Going crackers for cartography
A group of amateur web-mappers descended on Croydon in a bid to create the ultimate people’s map.
Gregory Marler and four friends arrived in Croydon last Wednesday with one intention in mind - to keep on mapping.
They were all contributing to a free online map, OpenStreetMap (OSM), which aims to be a user-friendly map with no copyright, compiled by the general public.
Gregory, who is studying computer science at Durham University, said: “With other maps someone has decided what colour things will be and what is shown.
“OSM allows you to personalise the map and put it on websites, blogs or anywhere without worrying about copyright.”
And the 21-year-old cartographer wants Croydon residents to come out in force and take pride in their local surroundings by mapping their neighbourhoods.
He added: “It’s great fun because you are outside and you can discover a lot of places you did not know.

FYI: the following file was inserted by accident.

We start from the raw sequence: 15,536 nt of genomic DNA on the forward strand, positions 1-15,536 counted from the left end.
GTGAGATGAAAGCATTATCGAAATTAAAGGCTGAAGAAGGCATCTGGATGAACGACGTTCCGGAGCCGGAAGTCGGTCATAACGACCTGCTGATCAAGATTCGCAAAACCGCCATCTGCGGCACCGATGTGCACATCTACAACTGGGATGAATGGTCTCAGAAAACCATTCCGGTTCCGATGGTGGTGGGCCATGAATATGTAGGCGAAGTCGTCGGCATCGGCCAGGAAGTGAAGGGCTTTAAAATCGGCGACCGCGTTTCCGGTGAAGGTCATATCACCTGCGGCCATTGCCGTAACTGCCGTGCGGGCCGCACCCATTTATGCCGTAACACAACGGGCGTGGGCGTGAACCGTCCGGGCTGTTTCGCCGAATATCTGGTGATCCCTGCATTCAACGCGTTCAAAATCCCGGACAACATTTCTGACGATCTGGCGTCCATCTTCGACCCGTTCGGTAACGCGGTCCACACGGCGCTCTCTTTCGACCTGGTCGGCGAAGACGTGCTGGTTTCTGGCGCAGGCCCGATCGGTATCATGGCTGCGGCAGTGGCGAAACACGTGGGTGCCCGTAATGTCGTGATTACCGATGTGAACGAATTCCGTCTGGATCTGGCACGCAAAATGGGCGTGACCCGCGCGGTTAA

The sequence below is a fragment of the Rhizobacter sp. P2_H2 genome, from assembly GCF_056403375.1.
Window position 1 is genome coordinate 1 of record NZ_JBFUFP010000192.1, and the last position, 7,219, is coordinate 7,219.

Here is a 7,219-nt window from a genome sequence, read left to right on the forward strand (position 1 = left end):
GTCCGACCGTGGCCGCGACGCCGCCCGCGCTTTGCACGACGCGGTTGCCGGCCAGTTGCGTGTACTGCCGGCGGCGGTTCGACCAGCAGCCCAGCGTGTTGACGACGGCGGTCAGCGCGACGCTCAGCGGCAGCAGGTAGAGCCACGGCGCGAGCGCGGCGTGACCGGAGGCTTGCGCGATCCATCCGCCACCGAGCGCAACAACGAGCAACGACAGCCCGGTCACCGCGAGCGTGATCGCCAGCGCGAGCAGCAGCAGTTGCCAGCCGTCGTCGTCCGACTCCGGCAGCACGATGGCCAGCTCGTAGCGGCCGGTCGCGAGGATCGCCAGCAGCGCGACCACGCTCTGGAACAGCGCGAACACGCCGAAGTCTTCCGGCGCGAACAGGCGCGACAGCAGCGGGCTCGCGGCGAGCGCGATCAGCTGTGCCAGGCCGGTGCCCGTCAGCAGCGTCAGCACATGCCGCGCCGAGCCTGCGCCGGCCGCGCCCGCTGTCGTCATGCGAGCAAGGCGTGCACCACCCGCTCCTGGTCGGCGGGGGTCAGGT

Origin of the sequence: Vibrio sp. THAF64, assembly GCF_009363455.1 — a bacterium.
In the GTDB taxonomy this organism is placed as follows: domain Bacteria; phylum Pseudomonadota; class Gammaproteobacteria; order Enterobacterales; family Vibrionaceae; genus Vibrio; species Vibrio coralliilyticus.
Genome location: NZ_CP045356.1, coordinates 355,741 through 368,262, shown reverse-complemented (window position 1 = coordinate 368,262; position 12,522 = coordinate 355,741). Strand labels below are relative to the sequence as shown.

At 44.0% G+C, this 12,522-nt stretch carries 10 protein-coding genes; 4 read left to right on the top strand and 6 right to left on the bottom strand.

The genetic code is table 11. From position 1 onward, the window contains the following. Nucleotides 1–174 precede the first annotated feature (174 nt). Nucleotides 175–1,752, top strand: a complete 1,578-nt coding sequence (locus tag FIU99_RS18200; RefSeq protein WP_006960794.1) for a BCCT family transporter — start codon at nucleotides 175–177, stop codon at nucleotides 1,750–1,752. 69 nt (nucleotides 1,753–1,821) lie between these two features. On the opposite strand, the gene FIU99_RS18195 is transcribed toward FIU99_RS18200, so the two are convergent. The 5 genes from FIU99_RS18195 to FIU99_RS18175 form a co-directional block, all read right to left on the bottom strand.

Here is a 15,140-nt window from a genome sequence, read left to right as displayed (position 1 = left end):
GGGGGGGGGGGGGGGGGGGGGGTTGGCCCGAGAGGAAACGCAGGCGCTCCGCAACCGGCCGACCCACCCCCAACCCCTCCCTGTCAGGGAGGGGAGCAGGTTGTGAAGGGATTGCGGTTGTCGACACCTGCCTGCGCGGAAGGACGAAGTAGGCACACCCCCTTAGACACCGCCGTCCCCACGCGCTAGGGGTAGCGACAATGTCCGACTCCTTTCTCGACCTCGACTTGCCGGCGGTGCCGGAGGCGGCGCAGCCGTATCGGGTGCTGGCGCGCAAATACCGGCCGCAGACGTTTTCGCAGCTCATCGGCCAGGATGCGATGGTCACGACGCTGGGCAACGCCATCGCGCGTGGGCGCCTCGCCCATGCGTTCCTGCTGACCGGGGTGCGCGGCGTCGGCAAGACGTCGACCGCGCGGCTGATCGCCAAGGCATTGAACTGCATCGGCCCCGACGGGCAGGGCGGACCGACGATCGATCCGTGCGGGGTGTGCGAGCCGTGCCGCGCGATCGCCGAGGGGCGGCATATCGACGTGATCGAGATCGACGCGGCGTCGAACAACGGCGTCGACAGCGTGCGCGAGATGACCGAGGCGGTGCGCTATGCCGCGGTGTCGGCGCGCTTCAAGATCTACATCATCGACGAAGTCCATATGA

“Croydon is quite well mapped but you have to walk down every single road and you find roads you did not even know existed.
“Discovering new places is fascinating and when it appears on the map you feel that’s your work and you did that bit.”
The mapping process is a simple one. You walk along each street with a GPS receiver which tells you exactly where you are, and while doing so note down every street name.
Those who want to go into more detail can put down the exact location of postboxes, churches, schools and other landmarks, providing a comprehensive map to locations in Croydon.
Gregory said: “We split Croydon into ten sections but only five of us were able to make it so there is still a lot that needs to be done.
“The map is linked to a Wiki page which means you can find out all sorts of details about your local area.”
Anyone interested in mapping their area should visit openstreetmap.org.